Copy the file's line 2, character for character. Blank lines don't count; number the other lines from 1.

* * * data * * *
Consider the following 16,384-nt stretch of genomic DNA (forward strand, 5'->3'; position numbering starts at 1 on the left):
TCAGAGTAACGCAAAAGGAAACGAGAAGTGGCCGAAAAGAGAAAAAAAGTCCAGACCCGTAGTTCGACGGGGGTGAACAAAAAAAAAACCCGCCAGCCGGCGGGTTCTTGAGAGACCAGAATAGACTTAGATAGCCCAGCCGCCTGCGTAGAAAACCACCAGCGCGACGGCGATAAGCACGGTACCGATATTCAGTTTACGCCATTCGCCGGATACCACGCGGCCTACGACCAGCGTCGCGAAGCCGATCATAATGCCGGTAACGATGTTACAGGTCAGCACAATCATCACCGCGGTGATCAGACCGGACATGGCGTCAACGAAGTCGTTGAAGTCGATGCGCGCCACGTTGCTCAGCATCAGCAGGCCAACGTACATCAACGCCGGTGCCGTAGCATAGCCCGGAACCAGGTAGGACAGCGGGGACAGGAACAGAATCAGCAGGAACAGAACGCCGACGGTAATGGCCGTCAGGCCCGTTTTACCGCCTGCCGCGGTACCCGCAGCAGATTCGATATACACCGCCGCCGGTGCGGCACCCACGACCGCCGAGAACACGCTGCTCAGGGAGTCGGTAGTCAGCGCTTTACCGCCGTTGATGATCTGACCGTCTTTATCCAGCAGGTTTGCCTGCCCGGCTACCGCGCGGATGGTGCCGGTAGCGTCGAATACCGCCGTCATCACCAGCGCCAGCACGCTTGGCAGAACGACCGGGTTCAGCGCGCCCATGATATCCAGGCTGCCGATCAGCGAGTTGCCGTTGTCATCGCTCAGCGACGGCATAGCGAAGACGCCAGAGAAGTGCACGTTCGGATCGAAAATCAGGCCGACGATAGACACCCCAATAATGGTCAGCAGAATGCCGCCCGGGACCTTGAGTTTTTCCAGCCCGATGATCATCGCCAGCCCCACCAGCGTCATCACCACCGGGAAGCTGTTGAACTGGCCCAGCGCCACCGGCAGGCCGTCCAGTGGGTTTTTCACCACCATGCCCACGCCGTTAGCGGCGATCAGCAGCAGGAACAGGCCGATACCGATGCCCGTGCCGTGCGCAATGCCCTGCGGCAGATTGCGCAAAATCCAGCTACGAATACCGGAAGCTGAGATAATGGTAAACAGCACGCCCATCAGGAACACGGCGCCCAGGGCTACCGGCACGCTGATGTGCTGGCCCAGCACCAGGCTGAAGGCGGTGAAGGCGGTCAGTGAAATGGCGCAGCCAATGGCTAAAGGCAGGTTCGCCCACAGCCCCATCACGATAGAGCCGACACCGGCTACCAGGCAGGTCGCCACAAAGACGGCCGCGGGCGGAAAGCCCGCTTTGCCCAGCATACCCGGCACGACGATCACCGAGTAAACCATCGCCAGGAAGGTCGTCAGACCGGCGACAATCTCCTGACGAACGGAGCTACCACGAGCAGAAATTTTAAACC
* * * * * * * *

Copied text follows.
TCAGAGTAACGCAAAAGGAAACGAGAAGTGGCCGAAAAGAGAAAAAAAGTCCAGACCCGTAGTTCGACGGGGGTGAACAAAAAAAAAACCCGCCAGCCGGCGGGTTCTTGAGAGACCAGAATAGACTTAGATAGCCCAGCCGCCTGCGTAGAAAACCACCAGCGCGACGGCGATAAGCACGGTACCGATATTCAGTTTACGCCATTCGCCGGATACCACGCGGCCTACGACCAGCGTCGCGAAGCCGATCATAATGCCGGTAACGATGTTACAGGTCAGCACAATCATCACCGCGGTGATCAGACCGGACATGGCGTCAACGAAGTCGTTGAAGTCGATGCGCGCCACGTTGCTCAGCATCAGCAGGCCAACGTACATCAACGCCGGTGCCGTAGCATAGCCCGGAACCAGGTAGGACAGCGGGGACAGGAACAGAATCAGCAGGAACAGAACGCCGACGGTAATGGCCGTCAGGCCCGTTTTACCGCCTGCCGCGGTACCCGCAGCAGATTCGATATACACCGCCGCCGGTGCGGCACCCACGACCGCCGAGAACACGCTGCTCAGGGAGTCGGTAGTCAGCGCTTTACCGCCGTTGATGATCTGACCGTCTTTATCCAGCAGGTTTGCCTGCCCGGCTACCGCGCGGATGGTGCCGGTAGCGTCGAATACCGCCGTCATCACCAGCGCCAGCACGCTTGGCAGAACGACCGGGTTCAGCGCGCCCATGATATCCAGGCTGCCGATCAGCGAGTTGCCGTTGTCATCGCTCAGCGACGGCATAGCGAAGACGCCAGAGAAGTGCACGTTCGGATCGAAAATCAGGCCGACGATAGACACCCCAATAATGGTCAGCAGAATGCCGCCCGGGACCTTGAGTTTTTCCAGCCCGATGATCATCGCCAGCCCCACCAGCGTCATCACCACCGGGAAGCTGTTGAACTGGCCCAGCGCCACCGGCAGGCCGTCCAGTGGGTTTTTCACCACCATGCCCACGCCGTTAGCGGCGATCAGCAGCAGGAACAGGCCGATACCGATGCCCGTGCCGTGCGCAATGCCCTGCGGCAGATTGCGCAAAATCCAGCTACGAATACCGGAAGCTGAGATAATGGTAAACAGCACGCCCATCAGGAACACGGCGCCCAGGGCTACCGGCACGCTGATGTGCTGGCCCAGCACCAGGCTGAAGGCGGTGAAGGCGGTCAGTGAAATGGCGCAGCCAATGGCTAAAGGCAGGTTCGCCCACAGCCCCATCACGATAGAGCCGACACCGGCTACCAGGCAGGTCGCCACAAAGACGGCCGCGGGCGGAAAGCCCGCTTTGCCCAGCATACCCGGCACGACGATCACCGAGTAAACCATCGCCAGGAAGGTCGTCAGACCGGCGACAATCTCCTGACGAACGGAGCTACCACGAGCAGAAATTTTAAACC